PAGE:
Russian accuses Kiev PM of fighting Moscow in Chechnya
The head of Russia's powerful investigative body claimed Wednesday that Ukraine's bespectacled technocrat prime minister fought in Chechya with Islamist insurgents against Moscow.
Alexander Bastrykin told Rossiiskaya Gazeta state daily that in the first Chechen war in the mid-1990s, Ukraine’s premier “Arseny Yatsenyuk fought against Russian troops”.
The claim was widely ridiculed in Ukraine, where Yatsenyuk often is portrayed in cartoons as the bossy but harmless Rabbit from the children’s book “Winnie-the-Pooh”.
Bastrykin said an “investigation had established” that Yatsenyuk, now 41, fought in hit squads called Argo and Viking.
The chief investigator said the units were led by Oleksandr Muzytchko — better known as Sashko Bilyi — the late coordinator of Right Sector far-right nationalist group in western Ukraine, who was shot dead by police last year.
Yatsenyuk dismissed the claim with his press secretary Olga Lappo writing on Facebook: “We advise the Russian regime to carry out a psychiatric assessment of the Investigative Committee chief Bastrykin.”
The allegations caused a storm of sarcastic comments on Ukrainian social networks, with photoshopped images featuring Yatsenyuk, who is mocked for his alleged resemblance to the rabbit in the Soviet cartoon version of Winnie-the-Pooh.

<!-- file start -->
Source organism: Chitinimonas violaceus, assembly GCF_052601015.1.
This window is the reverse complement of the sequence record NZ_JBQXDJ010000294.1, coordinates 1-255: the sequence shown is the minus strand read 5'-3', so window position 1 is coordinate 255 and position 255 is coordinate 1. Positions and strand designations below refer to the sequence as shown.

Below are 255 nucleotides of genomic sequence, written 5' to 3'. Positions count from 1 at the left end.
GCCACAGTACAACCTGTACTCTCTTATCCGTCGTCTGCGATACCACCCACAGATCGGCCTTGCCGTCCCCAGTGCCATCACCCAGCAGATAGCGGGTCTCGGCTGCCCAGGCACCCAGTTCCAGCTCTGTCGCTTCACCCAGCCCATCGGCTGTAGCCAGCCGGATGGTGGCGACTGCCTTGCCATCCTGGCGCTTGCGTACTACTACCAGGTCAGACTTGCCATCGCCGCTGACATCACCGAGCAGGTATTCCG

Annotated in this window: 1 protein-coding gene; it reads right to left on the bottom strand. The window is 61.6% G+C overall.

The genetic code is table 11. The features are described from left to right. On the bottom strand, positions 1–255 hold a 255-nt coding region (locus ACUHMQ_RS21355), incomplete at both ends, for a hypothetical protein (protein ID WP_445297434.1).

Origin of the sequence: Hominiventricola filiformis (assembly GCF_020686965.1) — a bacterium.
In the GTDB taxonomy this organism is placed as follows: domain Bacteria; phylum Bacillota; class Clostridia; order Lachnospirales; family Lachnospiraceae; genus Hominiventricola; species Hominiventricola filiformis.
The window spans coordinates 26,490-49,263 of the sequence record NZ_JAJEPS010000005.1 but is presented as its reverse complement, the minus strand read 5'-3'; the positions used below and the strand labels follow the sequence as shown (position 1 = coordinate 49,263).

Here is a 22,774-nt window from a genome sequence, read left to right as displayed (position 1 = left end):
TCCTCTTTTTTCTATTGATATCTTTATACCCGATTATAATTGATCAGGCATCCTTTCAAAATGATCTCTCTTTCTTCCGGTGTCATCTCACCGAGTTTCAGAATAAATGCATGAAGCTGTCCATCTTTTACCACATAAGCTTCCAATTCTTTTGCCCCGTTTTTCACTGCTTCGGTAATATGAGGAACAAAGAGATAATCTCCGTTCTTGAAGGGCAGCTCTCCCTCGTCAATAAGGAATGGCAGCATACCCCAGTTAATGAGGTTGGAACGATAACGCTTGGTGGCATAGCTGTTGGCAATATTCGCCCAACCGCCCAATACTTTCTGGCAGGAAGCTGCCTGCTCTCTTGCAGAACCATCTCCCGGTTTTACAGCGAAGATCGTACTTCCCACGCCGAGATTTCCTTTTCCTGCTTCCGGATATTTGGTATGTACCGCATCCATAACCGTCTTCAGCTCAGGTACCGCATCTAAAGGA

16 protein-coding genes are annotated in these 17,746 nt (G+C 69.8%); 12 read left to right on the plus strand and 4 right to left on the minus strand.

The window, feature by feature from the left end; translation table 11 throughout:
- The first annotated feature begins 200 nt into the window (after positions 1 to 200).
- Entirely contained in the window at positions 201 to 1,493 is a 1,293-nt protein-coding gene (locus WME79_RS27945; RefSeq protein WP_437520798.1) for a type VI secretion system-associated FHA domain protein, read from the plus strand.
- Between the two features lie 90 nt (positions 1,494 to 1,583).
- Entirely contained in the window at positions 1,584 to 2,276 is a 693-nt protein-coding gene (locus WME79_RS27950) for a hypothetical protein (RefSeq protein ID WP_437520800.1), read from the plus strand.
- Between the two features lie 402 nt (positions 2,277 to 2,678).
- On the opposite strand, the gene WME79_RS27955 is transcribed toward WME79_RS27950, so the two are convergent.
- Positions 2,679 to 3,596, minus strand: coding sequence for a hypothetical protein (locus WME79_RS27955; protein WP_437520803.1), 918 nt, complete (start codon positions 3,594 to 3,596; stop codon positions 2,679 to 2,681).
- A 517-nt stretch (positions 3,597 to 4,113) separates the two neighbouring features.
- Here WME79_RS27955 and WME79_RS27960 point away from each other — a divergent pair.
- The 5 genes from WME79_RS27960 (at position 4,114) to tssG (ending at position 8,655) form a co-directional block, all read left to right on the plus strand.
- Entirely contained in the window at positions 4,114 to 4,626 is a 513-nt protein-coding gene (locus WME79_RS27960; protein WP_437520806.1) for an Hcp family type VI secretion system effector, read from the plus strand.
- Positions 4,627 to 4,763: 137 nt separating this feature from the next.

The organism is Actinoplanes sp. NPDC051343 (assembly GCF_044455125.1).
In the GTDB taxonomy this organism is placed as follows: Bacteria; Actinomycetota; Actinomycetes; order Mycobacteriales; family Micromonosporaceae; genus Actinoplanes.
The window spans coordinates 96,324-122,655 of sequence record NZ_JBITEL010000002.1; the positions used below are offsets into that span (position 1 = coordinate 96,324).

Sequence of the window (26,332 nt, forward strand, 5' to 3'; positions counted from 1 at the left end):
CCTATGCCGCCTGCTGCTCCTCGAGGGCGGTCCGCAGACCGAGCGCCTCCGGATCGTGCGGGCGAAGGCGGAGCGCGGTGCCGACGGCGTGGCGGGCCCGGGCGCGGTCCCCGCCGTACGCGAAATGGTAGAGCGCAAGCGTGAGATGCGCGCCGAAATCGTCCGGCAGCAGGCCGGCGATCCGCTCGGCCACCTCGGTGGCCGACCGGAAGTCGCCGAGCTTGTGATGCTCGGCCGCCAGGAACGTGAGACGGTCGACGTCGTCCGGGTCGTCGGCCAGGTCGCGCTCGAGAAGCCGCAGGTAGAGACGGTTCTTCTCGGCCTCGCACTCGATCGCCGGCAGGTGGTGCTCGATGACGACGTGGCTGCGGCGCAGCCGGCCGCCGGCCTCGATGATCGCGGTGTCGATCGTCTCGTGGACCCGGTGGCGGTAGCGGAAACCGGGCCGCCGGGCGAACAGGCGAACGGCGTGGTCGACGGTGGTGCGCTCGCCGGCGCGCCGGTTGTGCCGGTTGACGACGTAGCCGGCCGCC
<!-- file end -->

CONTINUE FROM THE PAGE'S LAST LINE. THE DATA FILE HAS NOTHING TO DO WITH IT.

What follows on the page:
Images show him sporting a long beard in full Rambo-style gear, surrounded by Islamists. One shows a rabbit with a grenade launcher with the caption: “He killed his first Russian at 16.”
The interior minister Arsen Avakov also mocked the claim that Yatsenyuk, a balding pro-Western former foreign minister, used to fight alongside Islamist militants in Chechnya.
“We have very good doctors in the interior ministry’s clinic. We’ll get you better. Paranoiacs are our specialty,” Avakov wrote on Facebook in a message to Bastrykin.
According to Yatsenyuk’s official biography, in 1994 and 1995 he was working on privatisations as the head of a law firm.
Such allegations, published in a state newspaper, appeared to be aimed at reinforcing Moscow’s line that Kiev is controlled by ultranationalist neo-Nazis.
Kremlin spokesman Dmitry Peskov backed the claim, telling Russian news agencies: “The Investigative Committee is working on it and such statements can never be groundless.”
Right Sector played a key role in the frontlines of deadly protests that unseated pro-Moscow president Viktor Yanukovych last year and its well-equipped fighters have also fought pro-Russian separatists in the east.
President Petro Poroshenko is trying to follow through a February peace deal whose terms — including partial self-rule for the insurgents — are anathema to the nationalists.